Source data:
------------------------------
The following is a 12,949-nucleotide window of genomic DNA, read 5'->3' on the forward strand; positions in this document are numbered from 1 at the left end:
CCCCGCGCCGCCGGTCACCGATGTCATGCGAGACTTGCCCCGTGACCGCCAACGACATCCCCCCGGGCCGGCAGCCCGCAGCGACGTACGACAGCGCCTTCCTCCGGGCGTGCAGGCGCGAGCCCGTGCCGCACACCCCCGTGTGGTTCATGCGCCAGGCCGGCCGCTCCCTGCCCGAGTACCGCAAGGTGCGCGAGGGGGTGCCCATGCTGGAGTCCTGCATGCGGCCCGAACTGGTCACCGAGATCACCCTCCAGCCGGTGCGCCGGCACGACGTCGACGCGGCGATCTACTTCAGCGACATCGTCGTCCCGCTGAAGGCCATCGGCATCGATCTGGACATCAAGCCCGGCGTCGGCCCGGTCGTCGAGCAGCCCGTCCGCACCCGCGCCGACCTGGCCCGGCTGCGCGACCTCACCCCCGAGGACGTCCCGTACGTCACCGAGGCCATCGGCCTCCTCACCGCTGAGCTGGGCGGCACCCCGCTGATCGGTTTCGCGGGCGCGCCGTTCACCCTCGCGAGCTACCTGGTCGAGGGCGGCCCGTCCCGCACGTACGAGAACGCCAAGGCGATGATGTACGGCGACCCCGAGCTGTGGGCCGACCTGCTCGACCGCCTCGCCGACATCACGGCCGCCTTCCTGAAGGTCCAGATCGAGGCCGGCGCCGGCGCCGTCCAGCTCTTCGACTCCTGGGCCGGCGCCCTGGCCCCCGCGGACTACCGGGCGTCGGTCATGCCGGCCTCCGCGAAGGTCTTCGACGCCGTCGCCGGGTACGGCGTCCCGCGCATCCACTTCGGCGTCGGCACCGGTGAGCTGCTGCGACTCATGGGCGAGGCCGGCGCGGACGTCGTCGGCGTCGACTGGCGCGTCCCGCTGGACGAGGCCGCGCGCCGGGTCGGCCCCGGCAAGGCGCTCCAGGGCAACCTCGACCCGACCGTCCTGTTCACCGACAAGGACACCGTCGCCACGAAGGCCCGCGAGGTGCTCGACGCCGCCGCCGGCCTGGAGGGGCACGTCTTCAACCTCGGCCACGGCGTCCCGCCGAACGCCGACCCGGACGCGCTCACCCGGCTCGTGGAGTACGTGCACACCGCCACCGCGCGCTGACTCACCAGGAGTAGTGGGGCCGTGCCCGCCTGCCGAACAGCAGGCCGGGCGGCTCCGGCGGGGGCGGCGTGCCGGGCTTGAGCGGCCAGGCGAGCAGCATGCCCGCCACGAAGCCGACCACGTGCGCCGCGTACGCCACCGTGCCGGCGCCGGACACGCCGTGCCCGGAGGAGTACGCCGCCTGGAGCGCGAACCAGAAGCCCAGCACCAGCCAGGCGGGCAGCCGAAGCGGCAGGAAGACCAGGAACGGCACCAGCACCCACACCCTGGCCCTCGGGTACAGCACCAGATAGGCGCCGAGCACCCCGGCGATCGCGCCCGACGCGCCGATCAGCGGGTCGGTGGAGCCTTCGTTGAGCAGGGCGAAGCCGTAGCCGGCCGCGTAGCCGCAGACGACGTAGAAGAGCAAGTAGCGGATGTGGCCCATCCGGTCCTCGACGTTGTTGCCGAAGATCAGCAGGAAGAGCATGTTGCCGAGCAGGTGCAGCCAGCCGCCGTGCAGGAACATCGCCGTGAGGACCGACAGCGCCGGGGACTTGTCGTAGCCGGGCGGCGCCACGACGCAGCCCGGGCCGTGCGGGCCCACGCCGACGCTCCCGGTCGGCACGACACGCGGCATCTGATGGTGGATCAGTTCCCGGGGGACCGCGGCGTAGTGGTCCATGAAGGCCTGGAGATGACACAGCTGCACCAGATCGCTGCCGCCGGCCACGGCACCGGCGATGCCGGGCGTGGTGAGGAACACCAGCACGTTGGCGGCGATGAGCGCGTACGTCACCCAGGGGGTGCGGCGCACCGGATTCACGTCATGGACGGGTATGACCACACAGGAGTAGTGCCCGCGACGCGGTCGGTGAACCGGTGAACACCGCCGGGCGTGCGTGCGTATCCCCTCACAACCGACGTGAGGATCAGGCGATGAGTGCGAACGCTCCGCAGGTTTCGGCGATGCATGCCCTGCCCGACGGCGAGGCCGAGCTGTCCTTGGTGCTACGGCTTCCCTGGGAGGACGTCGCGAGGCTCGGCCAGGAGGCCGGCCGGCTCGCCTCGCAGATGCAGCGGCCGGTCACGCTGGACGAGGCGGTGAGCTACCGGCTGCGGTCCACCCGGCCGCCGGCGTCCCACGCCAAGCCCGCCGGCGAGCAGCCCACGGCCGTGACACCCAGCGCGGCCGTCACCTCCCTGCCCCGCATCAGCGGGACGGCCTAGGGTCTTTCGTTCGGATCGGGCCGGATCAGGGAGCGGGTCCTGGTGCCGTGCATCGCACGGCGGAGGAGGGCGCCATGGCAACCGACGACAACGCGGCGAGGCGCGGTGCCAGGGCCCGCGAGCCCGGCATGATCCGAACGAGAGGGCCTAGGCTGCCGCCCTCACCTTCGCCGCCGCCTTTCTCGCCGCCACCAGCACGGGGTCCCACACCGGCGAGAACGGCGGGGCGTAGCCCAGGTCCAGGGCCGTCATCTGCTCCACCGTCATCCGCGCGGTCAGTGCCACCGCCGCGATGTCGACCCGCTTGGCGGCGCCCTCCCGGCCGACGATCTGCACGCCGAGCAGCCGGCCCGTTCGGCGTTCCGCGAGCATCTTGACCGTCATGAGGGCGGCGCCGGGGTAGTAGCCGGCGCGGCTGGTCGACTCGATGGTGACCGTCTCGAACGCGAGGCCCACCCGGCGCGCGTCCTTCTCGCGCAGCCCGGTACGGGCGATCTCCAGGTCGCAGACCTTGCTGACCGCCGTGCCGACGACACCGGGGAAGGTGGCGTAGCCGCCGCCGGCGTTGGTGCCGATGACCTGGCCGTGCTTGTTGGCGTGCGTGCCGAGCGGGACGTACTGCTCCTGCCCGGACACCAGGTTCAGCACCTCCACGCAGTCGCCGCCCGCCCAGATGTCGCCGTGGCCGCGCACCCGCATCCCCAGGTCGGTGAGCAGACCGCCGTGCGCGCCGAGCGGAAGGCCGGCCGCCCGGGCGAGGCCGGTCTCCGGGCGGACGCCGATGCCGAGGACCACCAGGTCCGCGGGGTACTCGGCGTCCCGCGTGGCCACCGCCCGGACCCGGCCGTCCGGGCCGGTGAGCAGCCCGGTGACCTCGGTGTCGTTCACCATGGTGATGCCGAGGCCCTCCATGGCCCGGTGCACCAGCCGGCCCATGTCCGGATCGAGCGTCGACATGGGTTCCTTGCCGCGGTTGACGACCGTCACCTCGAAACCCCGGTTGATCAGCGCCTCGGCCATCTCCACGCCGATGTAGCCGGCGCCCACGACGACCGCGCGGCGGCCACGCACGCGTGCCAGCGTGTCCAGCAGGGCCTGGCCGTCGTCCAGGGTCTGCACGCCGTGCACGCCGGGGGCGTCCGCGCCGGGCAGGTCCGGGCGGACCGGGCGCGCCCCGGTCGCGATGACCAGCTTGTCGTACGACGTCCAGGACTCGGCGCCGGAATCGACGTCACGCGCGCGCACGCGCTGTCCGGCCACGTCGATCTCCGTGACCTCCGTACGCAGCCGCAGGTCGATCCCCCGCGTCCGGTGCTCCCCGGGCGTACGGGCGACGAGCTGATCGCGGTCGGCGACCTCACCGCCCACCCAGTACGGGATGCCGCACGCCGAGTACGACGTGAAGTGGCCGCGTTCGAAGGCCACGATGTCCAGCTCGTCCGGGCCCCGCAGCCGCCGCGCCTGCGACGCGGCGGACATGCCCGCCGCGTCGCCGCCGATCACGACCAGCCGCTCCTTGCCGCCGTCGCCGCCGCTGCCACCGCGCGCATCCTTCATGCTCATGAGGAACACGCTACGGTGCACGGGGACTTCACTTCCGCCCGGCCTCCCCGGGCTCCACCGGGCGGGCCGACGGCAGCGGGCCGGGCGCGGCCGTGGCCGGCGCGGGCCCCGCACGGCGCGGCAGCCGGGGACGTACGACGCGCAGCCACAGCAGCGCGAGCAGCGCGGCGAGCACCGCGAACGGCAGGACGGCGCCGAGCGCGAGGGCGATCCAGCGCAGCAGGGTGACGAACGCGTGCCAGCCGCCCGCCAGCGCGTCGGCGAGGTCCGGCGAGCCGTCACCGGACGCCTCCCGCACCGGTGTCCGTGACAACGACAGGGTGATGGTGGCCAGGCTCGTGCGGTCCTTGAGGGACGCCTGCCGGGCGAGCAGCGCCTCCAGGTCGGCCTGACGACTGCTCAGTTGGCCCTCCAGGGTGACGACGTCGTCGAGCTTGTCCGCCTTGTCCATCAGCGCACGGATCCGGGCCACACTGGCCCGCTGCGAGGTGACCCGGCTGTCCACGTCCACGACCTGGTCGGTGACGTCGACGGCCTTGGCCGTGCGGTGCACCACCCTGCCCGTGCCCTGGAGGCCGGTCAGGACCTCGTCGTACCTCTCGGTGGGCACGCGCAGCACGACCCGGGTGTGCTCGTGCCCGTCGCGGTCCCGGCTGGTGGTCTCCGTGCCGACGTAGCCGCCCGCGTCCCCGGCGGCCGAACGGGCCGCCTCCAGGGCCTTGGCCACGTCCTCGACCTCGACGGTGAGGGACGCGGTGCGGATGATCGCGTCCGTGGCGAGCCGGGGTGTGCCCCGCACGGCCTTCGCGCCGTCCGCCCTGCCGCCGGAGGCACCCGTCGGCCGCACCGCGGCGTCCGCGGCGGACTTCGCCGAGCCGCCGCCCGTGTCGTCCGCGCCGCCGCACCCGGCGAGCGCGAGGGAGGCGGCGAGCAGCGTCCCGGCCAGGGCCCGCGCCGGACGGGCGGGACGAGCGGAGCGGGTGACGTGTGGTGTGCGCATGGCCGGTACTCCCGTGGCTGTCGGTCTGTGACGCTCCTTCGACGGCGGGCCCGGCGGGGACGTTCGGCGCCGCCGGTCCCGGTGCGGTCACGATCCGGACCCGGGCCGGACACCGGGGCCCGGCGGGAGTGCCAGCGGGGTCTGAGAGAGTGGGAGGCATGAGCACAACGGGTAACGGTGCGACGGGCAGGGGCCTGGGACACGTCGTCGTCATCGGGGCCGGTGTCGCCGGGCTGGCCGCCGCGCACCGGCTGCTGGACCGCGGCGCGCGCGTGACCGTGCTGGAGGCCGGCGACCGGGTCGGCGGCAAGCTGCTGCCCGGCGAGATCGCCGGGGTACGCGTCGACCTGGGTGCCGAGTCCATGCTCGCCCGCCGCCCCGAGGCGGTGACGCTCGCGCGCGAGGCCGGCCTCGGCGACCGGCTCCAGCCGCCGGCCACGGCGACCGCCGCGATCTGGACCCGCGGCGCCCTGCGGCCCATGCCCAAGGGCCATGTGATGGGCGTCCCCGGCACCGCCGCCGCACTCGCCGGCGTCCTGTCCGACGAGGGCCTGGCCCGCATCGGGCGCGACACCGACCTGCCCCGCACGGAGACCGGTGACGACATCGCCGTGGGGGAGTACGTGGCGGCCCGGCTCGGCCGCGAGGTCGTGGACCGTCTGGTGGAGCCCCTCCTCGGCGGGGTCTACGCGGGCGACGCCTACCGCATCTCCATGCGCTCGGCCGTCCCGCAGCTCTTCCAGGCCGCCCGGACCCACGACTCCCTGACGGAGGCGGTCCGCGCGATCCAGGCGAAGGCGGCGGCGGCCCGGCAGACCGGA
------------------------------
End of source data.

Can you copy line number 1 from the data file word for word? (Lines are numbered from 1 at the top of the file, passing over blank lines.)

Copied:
The following is a 12,949-nucleotide window of genomic DNA, read 5'->3' on the forward strand; positions in this document are numbered from 1 at the left end: